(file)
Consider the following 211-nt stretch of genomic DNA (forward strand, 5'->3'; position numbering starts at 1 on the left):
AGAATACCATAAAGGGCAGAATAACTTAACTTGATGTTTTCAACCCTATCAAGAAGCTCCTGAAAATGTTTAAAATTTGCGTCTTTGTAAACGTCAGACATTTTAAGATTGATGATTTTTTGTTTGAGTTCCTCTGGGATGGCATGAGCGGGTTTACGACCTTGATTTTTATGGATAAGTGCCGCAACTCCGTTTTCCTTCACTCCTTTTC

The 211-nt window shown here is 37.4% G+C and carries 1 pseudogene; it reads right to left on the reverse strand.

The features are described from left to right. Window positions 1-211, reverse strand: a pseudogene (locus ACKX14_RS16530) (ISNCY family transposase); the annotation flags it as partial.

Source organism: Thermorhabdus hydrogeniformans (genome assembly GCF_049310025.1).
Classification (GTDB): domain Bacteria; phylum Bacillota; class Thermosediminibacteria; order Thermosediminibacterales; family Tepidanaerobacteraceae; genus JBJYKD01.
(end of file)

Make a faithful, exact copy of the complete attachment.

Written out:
Consider the following 211-nt stretch of genomic DNA (forward strand, 5'->3'; position numbering starts at 1 on the left):
AGAATACCATAAAGGGCAGAATAACTTAACTTGATGTTTTCAACCCTATCAAGAAGCTCCTGAAAATGTTTAAAATTTGCGTCTTTGTAAACGTCAGACATTTTAAGATTGATGATTTTTTGTTTGAGTTCCTCTGGGATGGCATGAGCGGGTTTACGACCTTGATTTTTATGGATAAGTGCCGCAACTCCGTTTTCCTTCACTCCTTTTC

The 211-nt window shown here is 37.4% G+C and carries 1 pseudogene; it reads right to left on the reverse strand.

The features are described from left to right. Window positions 1-211, reverse strand: a pseudogene (locus ACKX14_RS16530) (ISNCY family transposase); the annotation flags it as partial.

Source organism: Thermorhabdus hydrogeniformans (genome assembly GCF_049310025.1).
Classification (GTDB): domain Bacteria; phylum Bacillota; class Thermosediminibacteria; order Thermosediminibacterales; family Tepidanaerobacteraceae; genus JBJYKD01.